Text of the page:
Lesser Sunda Islands


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Lesser Sunda Islands

 

part of the Malay Archipelago, including Bali, Flores, Komodo, Lombok, Lomblem, Sumba, Sumbawa, Timor, and Wetar. [15-860-3; updated]

References in periodicals archive ?
A survey of the mosses of the Lesser Sunda Islands (Nusa Tenggara), Indonesia.
Recently, the first authentic member of the genus to be described from the Oriental region, Phrynus exsul Harvey 2002, was named from specimens collected from Flores Island in the Lesser Sunda Islands (Harvey 2002).
The species may be more widely distributed within the Lesser Sunda Islands.
At some time, most likely between the arrival of the first Portuguese in the eastern Lesser Sunda Islands and 1873, a new word entered the lexicon of Sara Sikka, the language of Sikka.
Either a Sikkanese Christian or European missionary translated the name of God from the language of another Christianized community in the eastern Lesser Sunda Islands into Sara Sikka (the language of Sikka);
The word was used in Sikka in a context other than Christian belief and practice before the arrival of Europeans in the eastern Lesser Sunda Islands and was then adapted to denote the Christian God.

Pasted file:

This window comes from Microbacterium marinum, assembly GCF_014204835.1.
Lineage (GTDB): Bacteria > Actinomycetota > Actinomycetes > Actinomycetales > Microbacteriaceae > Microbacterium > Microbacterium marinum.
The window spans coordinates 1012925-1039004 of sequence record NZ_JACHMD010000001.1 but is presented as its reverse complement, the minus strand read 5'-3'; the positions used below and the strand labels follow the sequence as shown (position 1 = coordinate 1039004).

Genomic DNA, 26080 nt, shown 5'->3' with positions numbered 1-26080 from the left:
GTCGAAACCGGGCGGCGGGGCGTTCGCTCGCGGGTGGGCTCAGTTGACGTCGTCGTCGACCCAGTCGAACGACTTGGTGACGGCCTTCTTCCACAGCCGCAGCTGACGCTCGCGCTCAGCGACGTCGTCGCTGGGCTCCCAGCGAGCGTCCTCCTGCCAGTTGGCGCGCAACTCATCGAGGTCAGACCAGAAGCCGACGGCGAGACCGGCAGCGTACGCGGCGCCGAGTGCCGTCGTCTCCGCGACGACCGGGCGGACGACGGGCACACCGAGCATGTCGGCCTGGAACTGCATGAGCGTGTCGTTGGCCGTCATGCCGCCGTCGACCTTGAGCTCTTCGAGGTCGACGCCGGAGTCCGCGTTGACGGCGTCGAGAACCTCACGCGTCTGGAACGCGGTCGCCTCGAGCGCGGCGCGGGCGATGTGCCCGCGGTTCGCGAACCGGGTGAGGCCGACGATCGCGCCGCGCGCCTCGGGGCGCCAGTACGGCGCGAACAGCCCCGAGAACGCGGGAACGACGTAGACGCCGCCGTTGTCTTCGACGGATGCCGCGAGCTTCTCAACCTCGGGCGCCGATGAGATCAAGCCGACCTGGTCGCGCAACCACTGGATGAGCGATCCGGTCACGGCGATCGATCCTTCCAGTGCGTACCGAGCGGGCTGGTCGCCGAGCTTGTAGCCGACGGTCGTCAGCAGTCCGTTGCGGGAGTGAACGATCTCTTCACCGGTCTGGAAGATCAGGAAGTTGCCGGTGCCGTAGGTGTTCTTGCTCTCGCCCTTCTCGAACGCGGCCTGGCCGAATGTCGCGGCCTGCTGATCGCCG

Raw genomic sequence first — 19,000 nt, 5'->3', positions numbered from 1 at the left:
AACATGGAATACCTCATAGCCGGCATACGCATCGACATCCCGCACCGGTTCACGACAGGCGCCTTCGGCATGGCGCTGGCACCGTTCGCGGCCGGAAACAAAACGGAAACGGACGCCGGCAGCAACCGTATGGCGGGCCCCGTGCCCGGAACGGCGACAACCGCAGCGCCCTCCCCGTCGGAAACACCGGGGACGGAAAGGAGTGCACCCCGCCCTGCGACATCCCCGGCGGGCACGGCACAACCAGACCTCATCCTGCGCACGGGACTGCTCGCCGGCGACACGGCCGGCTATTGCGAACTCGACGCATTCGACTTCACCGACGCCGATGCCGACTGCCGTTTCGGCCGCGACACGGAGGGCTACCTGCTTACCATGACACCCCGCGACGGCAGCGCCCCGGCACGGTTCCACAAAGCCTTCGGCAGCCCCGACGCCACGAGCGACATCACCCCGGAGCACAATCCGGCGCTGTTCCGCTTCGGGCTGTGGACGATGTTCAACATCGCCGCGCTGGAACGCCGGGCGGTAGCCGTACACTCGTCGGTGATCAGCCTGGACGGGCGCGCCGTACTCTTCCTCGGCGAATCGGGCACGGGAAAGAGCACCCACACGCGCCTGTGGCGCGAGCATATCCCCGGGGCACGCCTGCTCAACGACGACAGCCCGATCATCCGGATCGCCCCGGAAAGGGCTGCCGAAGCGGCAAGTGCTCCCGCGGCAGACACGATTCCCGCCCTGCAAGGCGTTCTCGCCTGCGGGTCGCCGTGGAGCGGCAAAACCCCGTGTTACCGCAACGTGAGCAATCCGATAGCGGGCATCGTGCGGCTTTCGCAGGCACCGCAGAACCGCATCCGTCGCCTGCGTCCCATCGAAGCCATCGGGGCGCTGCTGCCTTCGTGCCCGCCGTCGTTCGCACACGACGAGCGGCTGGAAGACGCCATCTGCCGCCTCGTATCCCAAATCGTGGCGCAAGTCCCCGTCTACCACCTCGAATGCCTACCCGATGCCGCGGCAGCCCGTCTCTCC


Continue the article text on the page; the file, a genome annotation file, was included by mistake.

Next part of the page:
It also maps the stranger-king myths in the broader Lesser Sunda islands. The second part provides the text of the integrated Hikayat Kerajaan Sikka based on the Kondi and Pareira texts, as well as an additional section on the 'rajadom' of Sikka in the early twentieth century composed by the author.
The section on provenance is a detailed study of colonial knowledge-formation and education, and the ways they influenced local historical knowledge production in the Lesser Sunda islands. The authors of the manuscript straddled the colonial administrative and the traditional Sikka socio-political hierarchies.
Noting the differences between the European model and the Indic models, he poses the question, 'what about the rulers on the margins of the margins of Indic influence, and those who eventually came under the colonial regime of a European power, such as the people of Sikka?' Taking this further, he argues that contrary to assumptions commonly held for the Lesser Sunda Islands, there was no diarchy (of the ritual and secular) in Sikka society, and this institution and practice would not have been a common feature of societies in the Lesser Sunda islands.